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  #11  
Old 07-09-2010, 05:08 AM
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MonoVCPHG MonoVCPHG is offline
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The key to my being fulfilled in my relationship as the mono secondary is simple. I put the health of the primary relationship ahead of my own. Because I give as much as I can, what I need comes to me naturally. The health of their relationship is my responsibility because the health of my relationship with Redpepper depends on it. The other part of that equation is genuine love for her husband as a brother essentially. If you are looking for "family", nothing else will do in my opinion.

All these relationships come down to a basic idea: identifying what we want out of them. What do you want? What do they want? Once you all know this, then you can better decide how much interaction with his wife is needed.
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  #12  
Old 07-09-2010, 08:09 AM
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Originally Posted by sage View Post
@Red Pepper, according to my understanding of the wiki definition of polyamory anyone who is accepting/involved with polyamorous relationships is polyamory. So as a SO newbie already is poly. Just makes us monos feel more included.
hmmmm.....Mono would not agree I think. He does not want inclusion or to think he is in a poly relationship. When I am with him, we are monogamous, right down to monogamous friends... (although we hang out with poly friends too). It is our way of making sure that he feels "normal" in the context of mono life. He is mono, he needs to have his peeps, just as poly people need their peeps!

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Thank you for laying this out for me so clearly. I think that is what A has been trying to convey to me, but he didnít want to be as direct about it. Youíre right. Thatís his job, not mine.....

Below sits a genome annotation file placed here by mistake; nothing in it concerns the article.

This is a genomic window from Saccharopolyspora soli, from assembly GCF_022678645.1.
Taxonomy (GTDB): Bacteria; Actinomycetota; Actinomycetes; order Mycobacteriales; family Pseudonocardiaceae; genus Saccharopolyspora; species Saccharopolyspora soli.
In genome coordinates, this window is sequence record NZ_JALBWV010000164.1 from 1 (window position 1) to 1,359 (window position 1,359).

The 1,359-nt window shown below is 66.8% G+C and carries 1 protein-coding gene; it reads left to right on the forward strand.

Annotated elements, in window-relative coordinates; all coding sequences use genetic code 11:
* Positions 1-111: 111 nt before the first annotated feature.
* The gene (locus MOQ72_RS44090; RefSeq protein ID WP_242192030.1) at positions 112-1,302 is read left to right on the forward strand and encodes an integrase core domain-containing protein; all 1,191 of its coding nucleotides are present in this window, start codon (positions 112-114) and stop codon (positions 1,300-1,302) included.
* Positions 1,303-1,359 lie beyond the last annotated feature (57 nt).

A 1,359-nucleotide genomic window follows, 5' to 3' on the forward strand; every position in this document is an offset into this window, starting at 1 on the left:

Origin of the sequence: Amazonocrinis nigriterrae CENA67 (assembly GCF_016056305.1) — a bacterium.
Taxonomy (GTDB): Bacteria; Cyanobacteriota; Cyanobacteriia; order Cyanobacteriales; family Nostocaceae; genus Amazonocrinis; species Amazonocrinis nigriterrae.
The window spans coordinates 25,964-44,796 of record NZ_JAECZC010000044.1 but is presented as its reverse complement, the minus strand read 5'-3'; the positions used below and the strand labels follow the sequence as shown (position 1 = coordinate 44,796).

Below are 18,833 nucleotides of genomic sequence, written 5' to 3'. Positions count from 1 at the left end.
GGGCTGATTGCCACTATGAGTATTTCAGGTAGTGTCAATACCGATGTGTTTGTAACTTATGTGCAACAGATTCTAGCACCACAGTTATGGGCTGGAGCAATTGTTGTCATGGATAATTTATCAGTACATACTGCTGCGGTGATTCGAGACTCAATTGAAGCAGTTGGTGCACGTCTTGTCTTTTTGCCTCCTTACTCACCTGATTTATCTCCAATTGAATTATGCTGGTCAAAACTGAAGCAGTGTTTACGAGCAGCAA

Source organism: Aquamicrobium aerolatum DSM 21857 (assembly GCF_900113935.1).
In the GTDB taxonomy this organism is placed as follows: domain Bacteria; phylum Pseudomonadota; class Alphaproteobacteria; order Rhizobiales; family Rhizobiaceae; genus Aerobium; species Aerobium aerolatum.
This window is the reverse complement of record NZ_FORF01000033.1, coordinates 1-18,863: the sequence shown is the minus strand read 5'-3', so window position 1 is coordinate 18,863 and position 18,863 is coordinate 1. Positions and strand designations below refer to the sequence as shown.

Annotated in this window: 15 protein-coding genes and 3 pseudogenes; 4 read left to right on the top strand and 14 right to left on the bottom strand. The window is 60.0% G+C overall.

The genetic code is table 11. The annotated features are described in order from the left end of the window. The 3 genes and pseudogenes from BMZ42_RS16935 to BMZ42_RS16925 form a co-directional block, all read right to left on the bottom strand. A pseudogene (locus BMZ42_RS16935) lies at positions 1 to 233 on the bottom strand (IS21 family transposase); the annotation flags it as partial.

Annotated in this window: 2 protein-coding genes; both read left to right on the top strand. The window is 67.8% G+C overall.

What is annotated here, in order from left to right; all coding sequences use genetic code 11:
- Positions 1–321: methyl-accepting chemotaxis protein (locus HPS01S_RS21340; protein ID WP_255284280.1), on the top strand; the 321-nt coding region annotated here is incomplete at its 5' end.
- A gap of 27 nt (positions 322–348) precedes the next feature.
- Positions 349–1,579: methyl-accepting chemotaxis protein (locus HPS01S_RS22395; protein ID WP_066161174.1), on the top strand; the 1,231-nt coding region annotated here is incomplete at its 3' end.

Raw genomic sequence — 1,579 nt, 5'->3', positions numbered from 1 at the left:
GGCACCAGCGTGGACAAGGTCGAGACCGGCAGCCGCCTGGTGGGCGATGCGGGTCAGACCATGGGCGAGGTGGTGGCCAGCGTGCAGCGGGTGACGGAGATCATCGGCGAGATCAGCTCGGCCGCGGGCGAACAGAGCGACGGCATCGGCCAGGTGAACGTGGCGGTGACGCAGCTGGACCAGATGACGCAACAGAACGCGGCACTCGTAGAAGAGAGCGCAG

At one point, I did arrive at the conclusion that A and his wife voluntarily and intentionally opened up their marriage before A even knew me, so any byproduct of that decision was theirs to discuss and address.
I actually agree with this only to a point. If this is a short term thing that you are only interested in for the moment, then yes... it is his problem only and nothing to do with you, but is sounds like you want this to be for the long haul... therefore, it eventually needs to be about you too. Poly brings on not only fights/discussion between a coupling within a tribe, but fights/discussions between everyone or any number of people involved. This is what makes it work for a longer time is because everyone is being open and honest... everyone is sharing their feelings and dealing with others.

Eventually you will have to meet her and become closer... there is no way I have seen this to work to everyone's comfort otherwise.
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  #13  
Old 07-09-2010, 10:02 AM
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Hi Newbie
I'm happy to share my experience. This will bring you up to speed in a nutshell: I was in very long term marriage and had tinkered with opening it up. So when it ended I was philosophically open to polyamory when I met my poly partner. I thought I'd be OK with it but as my love for him grew my anxiety about it grew and my desire to have anyone else disappeared.

Just like your lover's wife will have to do I had to work through it. Most of that work was done between my partner and I. I can honestly say that i have never really blamed his SO. I have had issues with the way she has handled herself at times but that is a whole other story. I have told her how I felt when I've had a problem, nicely of course, and she's always respected it when I've asked for certain boundaries. We are at the stage where I am now actively trying to build a relationship with her, and having some success. As the partner in the V I would rather be more of a triad, I just think it would work better all round and it's what my partner wants. That's one of the reasons why I consider myself a polyamorous mono (at this stage). It's taken me two years to get to this point I might add.

I can see where your lover's wife has found your relationship a bit hard. You can "academically" accept something but you never know how it can throw you until it actually happens. I can see how the intensity of your relationship may have pushed her. But she signed on for it. At this stage anyway I don't think you should be worrying about it.